Infectious diseases division joins national women’s HIV study
By Jack Mazurak
As UMMC joins a nationwide study of women with HIV, paving a path to funding and 20 years of accumulated data, organizers hope more Medical Center researchers will climb aboard.
“Mississippi is the state with the highest case fatality rate in AIDS,” said Dr. Deborah Konkle-Parker, associate professor of infectious diseases. She said Jackson has one of the highest infection rates of metro areas in the country.
“So this is an incredibly ripe location for conducting HIV-related research.”
This year, Konkle-Parker received a $3 million, five-year award to join the Women’s Interagency HIV Study. WIHS is a 20-year-running project with
approximately 4,000 participants through multiple centers throughout the country.
The National Institutes of Health funds WIHS, which broadly examines how being HIV-positive affects women’s health over time. New recruits from Mississippi and other Southern states would help the study’s cohort reflect demographics in states with heavy HIV burdens.
Konkle-Parker’s grant is a subcontract through the University of Alabama at Birmingham, which has a thriving enterprise in its Center for AIDS Research.
“My hope is that through this WIHS study, people who are involved in other areas of research, like cardiovascular disease, hypertension, stress, social and behavioral conditions, will be interested,” she said. “There are a lot of those effects in people with HIV.”
With data going back two decades and a repository of 1.9 million specimens, WIHS offers researchers mountains of information they can mine for their own investigations under the WIHS umbrella.
Along with UAB and UMMC, the NIH also added the University of North Carolina-Chapel Hill, Emory University and the University of Miami to the study.
“The epidemic has changed in that the disease affects lower-income minority women more so, with sexual orientation playing less of a role than other demographics,” Konkle-Parker said. “And understanding the impact of that is really important.
“Adding sites in the South will reflect the demographics and environment of what it’s actually like where the epidemic is the most severe.”
The African-American community in Mississippi is disproportionately affected by HIV and AIDS. A recent study by the Mississippi State Department of Health found that African-Americans represent 37 percent of the population, but account for 78 percent of new infections.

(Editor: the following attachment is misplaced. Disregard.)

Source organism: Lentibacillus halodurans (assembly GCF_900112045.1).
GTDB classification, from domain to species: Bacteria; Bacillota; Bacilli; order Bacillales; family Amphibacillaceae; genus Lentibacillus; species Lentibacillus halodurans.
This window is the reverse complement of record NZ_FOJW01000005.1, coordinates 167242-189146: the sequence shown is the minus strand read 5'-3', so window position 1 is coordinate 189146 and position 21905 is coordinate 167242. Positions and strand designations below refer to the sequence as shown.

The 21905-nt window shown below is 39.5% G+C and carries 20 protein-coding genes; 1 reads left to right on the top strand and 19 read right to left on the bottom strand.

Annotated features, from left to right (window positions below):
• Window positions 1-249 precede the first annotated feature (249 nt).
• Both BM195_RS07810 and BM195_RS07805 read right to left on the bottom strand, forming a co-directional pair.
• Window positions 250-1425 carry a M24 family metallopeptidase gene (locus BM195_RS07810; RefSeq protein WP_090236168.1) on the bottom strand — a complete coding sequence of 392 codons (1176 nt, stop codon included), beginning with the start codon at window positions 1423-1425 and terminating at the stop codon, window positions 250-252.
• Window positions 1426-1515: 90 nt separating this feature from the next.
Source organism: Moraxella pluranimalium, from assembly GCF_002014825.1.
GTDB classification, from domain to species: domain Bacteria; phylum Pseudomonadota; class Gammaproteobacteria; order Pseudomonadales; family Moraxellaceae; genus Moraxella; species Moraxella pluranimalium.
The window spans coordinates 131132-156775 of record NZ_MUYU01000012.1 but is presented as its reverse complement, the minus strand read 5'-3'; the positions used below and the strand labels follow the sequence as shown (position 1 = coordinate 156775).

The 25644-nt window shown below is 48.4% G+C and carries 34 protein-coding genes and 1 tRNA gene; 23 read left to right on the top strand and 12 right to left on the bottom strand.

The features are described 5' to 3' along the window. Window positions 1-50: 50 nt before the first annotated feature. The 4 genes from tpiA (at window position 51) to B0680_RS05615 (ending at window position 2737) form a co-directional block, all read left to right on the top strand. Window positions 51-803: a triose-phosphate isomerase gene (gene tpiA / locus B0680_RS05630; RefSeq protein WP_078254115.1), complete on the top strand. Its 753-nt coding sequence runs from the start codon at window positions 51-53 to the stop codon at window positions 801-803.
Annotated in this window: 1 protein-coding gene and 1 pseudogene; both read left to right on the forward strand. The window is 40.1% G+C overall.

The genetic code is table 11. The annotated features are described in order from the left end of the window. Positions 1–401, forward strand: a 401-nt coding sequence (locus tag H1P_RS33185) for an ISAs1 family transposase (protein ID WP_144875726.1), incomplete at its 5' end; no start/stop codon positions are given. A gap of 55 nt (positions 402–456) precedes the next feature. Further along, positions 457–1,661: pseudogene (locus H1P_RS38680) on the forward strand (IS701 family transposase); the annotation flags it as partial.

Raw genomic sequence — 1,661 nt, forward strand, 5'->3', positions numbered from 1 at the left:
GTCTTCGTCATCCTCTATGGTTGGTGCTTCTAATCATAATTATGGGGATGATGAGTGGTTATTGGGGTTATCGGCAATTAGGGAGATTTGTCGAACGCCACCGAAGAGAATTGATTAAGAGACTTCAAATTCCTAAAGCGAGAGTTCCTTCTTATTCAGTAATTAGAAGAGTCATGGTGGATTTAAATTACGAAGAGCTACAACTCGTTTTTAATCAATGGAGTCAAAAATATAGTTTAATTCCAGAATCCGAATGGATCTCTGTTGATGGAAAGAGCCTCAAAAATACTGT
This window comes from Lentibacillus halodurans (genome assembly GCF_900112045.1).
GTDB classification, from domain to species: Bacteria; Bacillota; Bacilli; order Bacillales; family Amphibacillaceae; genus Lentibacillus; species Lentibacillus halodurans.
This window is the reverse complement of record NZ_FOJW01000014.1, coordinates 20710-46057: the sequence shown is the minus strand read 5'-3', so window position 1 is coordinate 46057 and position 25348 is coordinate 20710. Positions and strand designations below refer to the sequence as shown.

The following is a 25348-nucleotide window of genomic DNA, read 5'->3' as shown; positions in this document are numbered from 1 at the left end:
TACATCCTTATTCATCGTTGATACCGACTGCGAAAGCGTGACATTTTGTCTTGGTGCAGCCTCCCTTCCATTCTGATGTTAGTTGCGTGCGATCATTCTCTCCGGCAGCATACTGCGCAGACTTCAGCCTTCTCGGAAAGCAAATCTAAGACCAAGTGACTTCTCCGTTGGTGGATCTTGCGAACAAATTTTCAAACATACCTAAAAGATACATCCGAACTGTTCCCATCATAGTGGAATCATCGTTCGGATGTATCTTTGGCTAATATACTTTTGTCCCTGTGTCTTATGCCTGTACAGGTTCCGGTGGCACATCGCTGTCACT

Representatives of the National Institute of Allergy and Infectious Diseases, and investigators from Johns Hopkins University and UAB, met May 7 at UMMC for a site visit. Dr. Stephen Gange, professor of epidemiology at Johns Hopkins Bloomberg School of Public Health, oversees the WIHS data management and analysis center.
“WIHS is a big cohort with 4,000 to 5,000 to begin with,” Gange said. “We’re adding a substantial number of women and, as they age, their contributions will be increasingly important.”
The current cohort’s average age is the late 40s. As members move through menopause and into their 50s, researchers want to see what the effects are in a multitude of areas, including cardiovascular disease, diabetes and neurocognitive function as compared to HIV-negative women.
“It’s very difficult to tease apart the effects of HIV from other effects,” Gange said, indicating why a larger and more representative cohort may help unravel those complexities.
Moreover, with approximately 80 percent of the cohort treated, long-term influences of HIV may be more subtle. In the South, a higher incidence of poverty, stigma and access-to-care issues could more overtly mar a woman’s long-term health.
Konkle-Parker aims to submit the plans later this month to the UMMC Institutional Review Board, which oversees human-involved research. If approved, she and her collaborators hope to start recruiting in July to enroll 100 women, about 75 HIV positive, the remainder negative. UAB would contribute the same.
Recruits can be ages 25-60 and from rural or urban areas statewide. They would need to come to Jackson every six months for a medical exam, interview, pelvic exam and pap smear.
“The study is not to tell us how the demographics are different, but how environments impact biological and psychological health,” Konkle-Parker said. “That may be very different in the North than in the South.
“At the Medical Center, we’re very much hoping that we can gain interest from scientists all over the campus in different disciplines to be able to use the data.”